New Delhi: The Delhi high court on Monday directed Malvinder Singh and Shivinder Singh, former promoters of Ranbaxy Laboratories Ltd, to furnish within a week details of all of their unencumbered assets, in order to ensure the use of such assets to satisfy an arbitral award of over Rs2,562 crore, at a later stage, if required.
Justice S. Muralidhar also asked the Singh brothers to approach the court in the event of any alteration (dilution/sale) in the status of these assets.
The court further directed the chartered accountants of RHC Holding Pvt. Ltd, a firm in which the Singh brothers have significant shareholding, and its subsidiary companies to submit within two weeks certificates disclosing the book and market value of all unencumbered assets. The firms must also indicate instances where these assets included investments by way of equity or preference shareholding.
“In the affidavit submitted by them, there is no disclosure regarding movable and immovable assets. There are assets in the form of investment in shares of related companies. All information regarding unencumbered assets must be disclosed and not only those relating to loans and advances,” C.A. Sundaram, counsel for Daiichi Sankyo submitted.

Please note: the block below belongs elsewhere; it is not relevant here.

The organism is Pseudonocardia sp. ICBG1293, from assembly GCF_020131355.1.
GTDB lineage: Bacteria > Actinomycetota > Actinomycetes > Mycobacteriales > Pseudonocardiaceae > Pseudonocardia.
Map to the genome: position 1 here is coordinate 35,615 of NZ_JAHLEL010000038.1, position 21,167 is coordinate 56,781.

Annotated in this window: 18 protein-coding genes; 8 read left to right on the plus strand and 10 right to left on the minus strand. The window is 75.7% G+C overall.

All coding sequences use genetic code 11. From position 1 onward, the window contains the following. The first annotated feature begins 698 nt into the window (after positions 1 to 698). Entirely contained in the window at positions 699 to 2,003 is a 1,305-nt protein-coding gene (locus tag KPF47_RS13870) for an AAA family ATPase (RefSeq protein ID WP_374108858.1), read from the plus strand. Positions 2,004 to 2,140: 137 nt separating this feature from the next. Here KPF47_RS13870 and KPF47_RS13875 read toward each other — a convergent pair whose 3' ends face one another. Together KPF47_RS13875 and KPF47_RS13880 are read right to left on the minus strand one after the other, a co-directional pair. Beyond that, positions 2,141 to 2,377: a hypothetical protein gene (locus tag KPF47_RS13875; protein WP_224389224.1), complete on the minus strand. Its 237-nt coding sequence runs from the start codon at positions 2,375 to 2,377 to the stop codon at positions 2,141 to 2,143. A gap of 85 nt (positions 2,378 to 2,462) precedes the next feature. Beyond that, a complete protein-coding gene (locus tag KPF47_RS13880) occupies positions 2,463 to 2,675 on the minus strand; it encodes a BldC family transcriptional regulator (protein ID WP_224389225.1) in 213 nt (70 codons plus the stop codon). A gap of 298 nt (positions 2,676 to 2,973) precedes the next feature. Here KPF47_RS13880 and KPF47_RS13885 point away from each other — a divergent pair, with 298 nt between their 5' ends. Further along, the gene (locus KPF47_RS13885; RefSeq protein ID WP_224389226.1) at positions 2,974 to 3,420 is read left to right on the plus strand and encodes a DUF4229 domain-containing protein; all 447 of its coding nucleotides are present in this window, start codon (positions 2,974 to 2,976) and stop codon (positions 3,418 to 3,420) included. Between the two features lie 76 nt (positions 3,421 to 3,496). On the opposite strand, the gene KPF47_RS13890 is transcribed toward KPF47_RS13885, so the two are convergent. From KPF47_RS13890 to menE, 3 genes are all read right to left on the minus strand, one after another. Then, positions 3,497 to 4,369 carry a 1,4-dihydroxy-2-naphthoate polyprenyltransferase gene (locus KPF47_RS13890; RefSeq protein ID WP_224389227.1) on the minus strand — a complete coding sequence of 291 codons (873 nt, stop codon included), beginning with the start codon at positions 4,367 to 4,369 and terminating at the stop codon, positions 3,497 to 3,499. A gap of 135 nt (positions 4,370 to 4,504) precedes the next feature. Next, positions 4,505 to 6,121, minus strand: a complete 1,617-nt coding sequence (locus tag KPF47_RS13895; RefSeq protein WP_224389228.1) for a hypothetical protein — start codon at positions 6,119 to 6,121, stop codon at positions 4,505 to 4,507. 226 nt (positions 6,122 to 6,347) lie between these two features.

On 23 January, the court had asked the Singh brothers to file an affidavit disclosing the value of unencumbered shareholding in various entities, which was found to be inconsistent in its disclosure of the unencumbered assets by the court during the hearing.
The court was responding to an application by Daiichi Sankyo seeking to restrain the Singh brothers from selling assets, specifically Fortis Healthcare Ltd. The firm said the Singh brothers were looking to get an investor in Fortis Healthcare and the sale would dilute assets and hamper recovery of damages from them.
The case relates to enforcement of an arbitral award in proceedings initiated by Daiichi Sankyo against the Singh brothers in relation to its 2008 purchase of a majority stake in Ranbaxy, then owned by the brothers.The original arbitral award came after the Japanese company alleged that the Singh brothers had concealed crucial information while selling Ranbaxy to it for $4.6 billion in 2008.
In response, a Singapore tribunal had ordered the brothers to pay Rs2,562 crore. The Singh brothers are contesting the ruling in the Delhi High Court.
The case will be heard next on 20 March.